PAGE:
With more than 40 years invested in the sport of taekwondo, Lake Jackson’s Jason Wadley was bestowed with his highest honor after getting inducted into the Taekwondo Hall of Fame in Thailand.

Starting practice at age 10, Wadley has certainly spent his time studying, going from student to teacher to innovator of the sport.

“This is the top of the top to be recognized for contributing to the art of taekwondo,” Wadley said. “I was nominated for it after serving a role as a president to kind of a large taekwondo organization as well as some international organizations as well. So I’ve kind of have a bit of influence on the growth of taekwondo, basically throughout the whole world. So because of those contributions, I was recognized.”

Somewhat taken aback after being notified of his honor, Wadley understands what he’s done for the sport.

“That wasn’t my goal when I first started out in this, and I surely felt like, why are they picking me?” he said. “But obviously somebody recognized the contributions, but it was surprising.”

With his own school, Jason Wadley’s Taekwondo in Lake Jackson, Wadley continues to spread the word to his students on a daily basis, from 1986 to the present.

“I’ve been in it my whole life, and I will continue in it,” he said. “When most hear about taekwondo, they think it is about fighting or self-defense, but one has to become a complete person, which is the whole goal in life. From relationships to finances to mental and physical being, it makes one more of a complete person if they study the sport. Some see it only as a sport, but I have students who are all over the world, and I travel to continue to teach my students.”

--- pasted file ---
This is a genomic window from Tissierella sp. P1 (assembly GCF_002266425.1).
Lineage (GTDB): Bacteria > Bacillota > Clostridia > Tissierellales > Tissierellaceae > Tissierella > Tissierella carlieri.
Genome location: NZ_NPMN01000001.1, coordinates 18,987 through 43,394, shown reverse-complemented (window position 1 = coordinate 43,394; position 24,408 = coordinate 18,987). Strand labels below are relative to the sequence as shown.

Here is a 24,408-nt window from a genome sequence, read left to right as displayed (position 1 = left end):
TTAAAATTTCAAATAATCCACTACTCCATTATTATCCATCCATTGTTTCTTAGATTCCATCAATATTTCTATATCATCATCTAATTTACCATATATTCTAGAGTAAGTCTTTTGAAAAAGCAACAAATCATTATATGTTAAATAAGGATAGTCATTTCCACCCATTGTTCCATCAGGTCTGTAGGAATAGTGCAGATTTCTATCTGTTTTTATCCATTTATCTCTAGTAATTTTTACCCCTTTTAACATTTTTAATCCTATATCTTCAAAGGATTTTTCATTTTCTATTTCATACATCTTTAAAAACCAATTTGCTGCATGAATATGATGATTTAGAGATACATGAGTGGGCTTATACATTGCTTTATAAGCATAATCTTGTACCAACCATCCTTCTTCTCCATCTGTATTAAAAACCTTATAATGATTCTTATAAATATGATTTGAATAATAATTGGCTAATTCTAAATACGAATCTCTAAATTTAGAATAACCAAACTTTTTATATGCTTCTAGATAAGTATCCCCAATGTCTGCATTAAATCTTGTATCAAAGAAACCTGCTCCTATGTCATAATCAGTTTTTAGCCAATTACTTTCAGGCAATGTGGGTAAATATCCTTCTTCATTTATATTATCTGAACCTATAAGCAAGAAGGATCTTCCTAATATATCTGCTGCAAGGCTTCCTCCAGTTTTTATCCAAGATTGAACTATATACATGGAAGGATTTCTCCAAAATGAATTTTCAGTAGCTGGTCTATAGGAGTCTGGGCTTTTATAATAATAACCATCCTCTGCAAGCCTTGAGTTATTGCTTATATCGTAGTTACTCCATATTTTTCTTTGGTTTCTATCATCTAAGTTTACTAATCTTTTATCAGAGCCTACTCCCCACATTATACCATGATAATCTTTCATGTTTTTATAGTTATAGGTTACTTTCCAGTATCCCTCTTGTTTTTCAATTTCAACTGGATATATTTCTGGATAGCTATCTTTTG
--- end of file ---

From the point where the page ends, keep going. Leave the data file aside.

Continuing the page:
A special occasion in many ways, it was also quite unique to be inducted into the Hall of Fame on Aug. 24 in Thailand.

“The trip itself was interesting because I was taking some people from the United States on a training tour with taekwondo through Korea,” Wadley said. “I had never been to Thailand, so it was a pretty amazing trip. One of the unique things about it was that one of my old teachers was there, and he was part of the group who was handing out the awards, and he was the one who gave me my induction award.”

Just getting inducted was a big honor for Wadley, but whom he received the actual award from was even bigger for him.

“The highlight of the evening for me was receiving this award from my teacher, who is considered one of the original founders of taekwondo,” he said. “He actually traveled around spreading the word about it before anyone knew anything about it. Him and a demonstration team traveled the world and did open challenges to anybody that wanted to try it out. He’s traveled about 172 countries just spreading the word.”

August must have been Wadley’s month, because being inducted into the Taekwondo Hall of Fame, he was also recognized for another honor.

“In the same month I was recognized in the Who’s Who of Martial Arts, so it was interesting that both of these things for the work that I’ve done out there did not go unnoticed from the industry leaders,” he said.

Two years ago, Wadley was also promoted to the ninth degree of taekwondo, which is the highest level anyone can reach in the sport.

Through it all, he remains humble and eager to spread the word about the sport.

“I guess what keeps me humble is getting beat up by 7-year-olds,” Wadley said. “I am still doing what I love but in a different level, and with rank comes responsibility. Someone helped me along the way and gave to me, and I just could not keep taking from it, so I had to give back. That keeps me as a balanced person.”

Joel Luna is sports editor for The Facts. Contact him at 979-237-0160.

Recommended for you

(0) entries

Sign the guestbook.

Keep it Clean. Please avoid obscene, vulgar, lewd, racist or sexually-oriented language.
Don't Threaten. Threats of harming another person will not be tolerated.
Be Truthful. Don't knowingly lie about anyone or anything.
Be Nice. No racism, sexism or any sort of -ism that is degrading to another person.
Be Proactive. Use the 'Report' link on each comment to let us know of abusive posts.
Share with Us. We'd love to hear eyewitness accounts, the history behind an article.